As a sign of its frustration with Mercosur, Uruguay has sought to diversify trade. Last month, President Jose “Pepe” Mujica announced that Uruguay has applied for observer status for a newer trade group, the Pacific Alliance, which includes Peru, Colombia and Chile.
“More and more we are trying to strengthen our links with these countries in order to compensate for the negative results we get from our neighbors,” Astori said.
Uruguay was forced to develop an independent streak after harrowing times a decade ago, when the economy was in free-fall and its currency practically worthless.
Dependence on Argentina’s economy was the immediate cause. Many Argentines held deposits in Uruguayan banks, and when Argentina’s economy began to tank, they began a bank run that depleted Uruguay’s stocks of capital.
But unlike its neighbor across the River Plate, Uruguay’s pending meltdown drew scant attention.
Carlos Steneri, the Uruguayan official in charge of debt negotiations at the time, recounted to McClatchy in a recent interview that he’d struggled just to get noticed by the International Monetary Fund, the world’s banker of last resort.
“The IMF was fatigued from Argentina,” he said, saying it took eight long months to get the IMF’s attention. When the multilateral bank finally noticed, it suggested that Uruguay confront its problems with standard austerity measures and a sharp haircut for international bondholders.
Uruguay refused, however, fearing that abandoning its financial obligations would shatter its credibility.
“A very small country does not have the luxury of committing errors,” Steneri said. “If Uruguay had gone bankrupt, who would care?”
Desperate, Uruguayan officials then went over the IMF’s heads, directly lobbying the United States, the fund’s largest shareholder. Here it unexpectedly found a friend in the George W. Bush administration, and in Treasury Undersecretary John Taylor.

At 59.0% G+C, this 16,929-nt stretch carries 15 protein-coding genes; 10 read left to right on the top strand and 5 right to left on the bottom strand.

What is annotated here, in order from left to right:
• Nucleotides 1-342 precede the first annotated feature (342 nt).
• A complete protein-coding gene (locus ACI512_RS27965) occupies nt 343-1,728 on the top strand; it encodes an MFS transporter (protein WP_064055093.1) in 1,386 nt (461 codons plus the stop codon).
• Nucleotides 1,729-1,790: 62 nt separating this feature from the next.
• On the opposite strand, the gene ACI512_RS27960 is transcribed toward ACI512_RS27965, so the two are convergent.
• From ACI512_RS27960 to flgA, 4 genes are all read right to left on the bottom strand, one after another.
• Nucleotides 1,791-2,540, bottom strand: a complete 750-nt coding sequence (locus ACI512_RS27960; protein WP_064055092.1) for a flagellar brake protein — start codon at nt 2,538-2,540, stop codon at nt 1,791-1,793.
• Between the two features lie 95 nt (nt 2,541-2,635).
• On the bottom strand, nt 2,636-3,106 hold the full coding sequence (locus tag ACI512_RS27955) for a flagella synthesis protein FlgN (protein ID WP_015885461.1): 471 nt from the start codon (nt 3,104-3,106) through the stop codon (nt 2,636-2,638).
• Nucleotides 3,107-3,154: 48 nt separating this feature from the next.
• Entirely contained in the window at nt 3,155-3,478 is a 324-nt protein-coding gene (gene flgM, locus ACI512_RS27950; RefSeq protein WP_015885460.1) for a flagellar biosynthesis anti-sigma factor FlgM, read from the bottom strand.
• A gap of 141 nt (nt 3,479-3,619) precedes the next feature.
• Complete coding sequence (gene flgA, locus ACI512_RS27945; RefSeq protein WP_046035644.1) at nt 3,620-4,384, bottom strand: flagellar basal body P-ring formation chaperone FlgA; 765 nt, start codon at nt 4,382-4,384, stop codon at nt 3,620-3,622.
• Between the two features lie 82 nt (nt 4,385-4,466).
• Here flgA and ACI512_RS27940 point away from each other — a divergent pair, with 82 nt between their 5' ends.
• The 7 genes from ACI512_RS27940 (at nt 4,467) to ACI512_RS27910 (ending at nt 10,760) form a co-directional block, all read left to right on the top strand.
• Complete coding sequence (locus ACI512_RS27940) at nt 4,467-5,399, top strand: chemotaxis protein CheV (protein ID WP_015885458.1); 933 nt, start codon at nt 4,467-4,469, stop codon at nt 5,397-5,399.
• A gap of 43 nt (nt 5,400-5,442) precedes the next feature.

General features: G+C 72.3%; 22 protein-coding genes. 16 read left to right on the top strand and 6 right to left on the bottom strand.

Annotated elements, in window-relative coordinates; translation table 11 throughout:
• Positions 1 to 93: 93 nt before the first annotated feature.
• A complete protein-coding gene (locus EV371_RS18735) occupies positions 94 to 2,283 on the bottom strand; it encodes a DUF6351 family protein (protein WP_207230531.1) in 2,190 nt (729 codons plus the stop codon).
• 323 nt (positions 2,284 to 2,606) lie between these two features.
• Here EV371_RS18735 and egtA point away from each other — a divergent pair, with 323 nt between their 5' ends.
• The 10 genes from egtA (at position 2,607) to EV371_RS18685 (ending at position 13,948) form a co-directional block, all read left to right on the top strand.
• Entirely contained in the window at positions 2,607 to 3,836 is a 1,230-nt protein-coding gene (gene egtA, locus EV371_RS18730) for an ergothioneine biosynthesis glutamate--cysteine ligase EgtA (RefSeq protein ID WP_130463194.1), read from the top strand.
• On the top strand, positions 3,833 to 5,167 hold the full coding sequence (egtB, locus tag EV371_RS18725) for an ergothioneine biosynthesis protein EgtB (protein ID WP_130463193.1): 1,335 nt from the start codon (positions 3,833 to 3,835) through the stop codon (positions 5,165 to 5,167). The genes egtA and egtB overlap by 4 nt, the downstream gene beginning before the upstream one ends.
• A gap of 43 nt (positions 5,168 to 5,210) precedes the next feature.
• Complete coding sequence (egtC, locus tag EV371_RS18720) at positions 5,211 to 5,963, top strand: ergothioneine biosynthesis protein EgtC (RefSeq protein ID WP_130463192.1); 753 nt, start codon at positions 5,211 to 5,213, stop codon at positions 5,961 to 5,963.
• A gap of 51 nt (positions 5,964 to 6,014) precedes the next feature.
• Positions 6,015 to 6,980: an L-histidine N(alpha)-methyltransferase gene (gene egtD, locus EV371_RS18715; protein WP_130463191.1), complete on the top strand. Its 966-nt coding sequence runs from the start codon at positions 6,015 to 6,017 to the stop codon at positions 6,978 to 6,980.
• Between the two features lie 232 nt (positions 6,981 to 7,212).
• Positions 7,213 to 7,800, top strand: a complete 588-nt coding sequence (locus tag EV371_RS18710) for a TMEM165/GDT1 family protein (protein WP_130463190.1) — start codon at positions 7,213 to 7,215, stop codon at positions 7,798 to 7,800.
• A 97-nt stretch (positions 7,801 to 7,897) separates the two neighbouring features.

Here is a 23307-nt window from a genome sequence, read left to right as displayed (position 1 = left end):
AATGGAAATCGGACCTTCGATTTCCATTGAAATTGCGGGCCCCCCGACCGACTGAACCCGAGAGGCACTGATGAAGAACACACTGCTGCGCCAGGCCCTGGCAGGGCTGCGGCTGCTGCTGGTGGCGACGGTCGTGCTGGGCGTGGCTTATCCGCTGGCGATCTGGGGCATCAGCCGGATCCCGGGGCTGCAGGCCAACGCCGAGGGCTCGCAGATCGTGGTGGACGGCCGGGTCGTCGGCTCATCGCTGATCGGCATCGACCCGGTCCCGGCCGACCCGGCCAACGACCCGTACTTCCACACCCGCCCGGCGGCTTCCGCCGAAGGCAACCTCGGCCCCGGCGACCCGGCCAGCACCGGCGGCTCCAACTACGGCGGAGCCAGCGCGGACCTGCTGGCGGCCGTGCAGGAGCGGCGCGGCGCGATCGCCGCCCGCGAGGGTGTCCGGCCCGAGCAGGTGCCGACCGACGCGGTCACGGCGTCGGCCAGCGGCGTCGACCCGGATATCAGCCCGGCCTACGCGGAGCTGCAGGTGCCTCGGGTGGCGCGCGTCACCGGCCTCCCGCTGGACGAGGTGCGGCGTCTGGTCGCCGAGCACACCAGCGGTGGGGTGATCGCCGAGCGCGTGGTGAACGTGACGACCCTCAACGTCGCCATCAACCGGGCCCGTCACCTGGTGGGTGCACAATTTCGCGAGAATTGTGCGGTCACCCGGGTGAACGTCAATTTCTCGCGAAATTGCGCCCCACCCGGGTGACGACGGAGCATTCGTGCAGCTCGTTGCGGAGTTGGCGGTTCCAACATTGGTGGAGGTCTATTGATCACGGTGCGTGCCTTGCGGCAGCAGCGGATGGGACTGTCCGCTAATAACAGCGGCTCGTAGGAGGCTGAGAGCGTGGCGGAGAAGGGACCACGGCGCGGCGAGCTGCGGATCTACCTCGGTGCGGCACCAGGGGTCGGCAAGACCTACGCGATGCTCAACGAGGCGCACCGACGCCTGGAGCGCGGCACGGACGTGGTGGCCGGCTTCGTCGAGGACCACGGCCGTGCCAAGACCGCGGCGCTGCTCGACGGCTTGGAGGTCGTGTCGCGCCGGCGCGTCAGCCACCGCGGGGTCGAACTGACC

Taylor, today a supporter of Republican presidential candidate Mitt Romney, convinced the IMF to support an experimental Bush plan to back dollar deposits in Uruguay, at a cost of $1.5 billion, and stop insisting on default and immediate and aggressive debt restructuring. The Wall Street Journal, for one, took the administration to task, opining against the move in an editorial titled “Back to Bailouts.”
But the gamble worked.
Today, Uruguay’s economy is praised, particularly in contrast to Argentina’s.
“Uruguay has distinguished itself from Argentina for its application of a more coherent and disciplined set of policies,” said Franco Uccelli, the executive director of emerging markets research at JPMorgan.
In contrast, in Argentina “policies appear to be implemented in a more ad hoc and inconsistent way,” he said. The result is a big difference in everything from credit ratings and inflation to access to financing and capital.
All the while, Uruguay remains a country where leftists have governed since 2004. Mujica, the president, is a former Tupamaro guerrilla.
Uccelli is unconcerned. “The Uruguayan model has served the country well.”
If anything, other analysts say, the importance of government involvement in the economy is one reason that Uruguay tries to make sure that it’s solvent, predictable and run efficiently.
“It is not a question of ideology,” said Alberto Bernal, with Miami-based Bulltick Capital. “You can be as much of a leftist as you want, but don’t change the rules of the game. If you say you are going to respect laws, then respect them.”
By contrast, with Uruguay’s neighbor, Bernal says, “There is no certainty in Argentina, because you know the rules of the game could change.”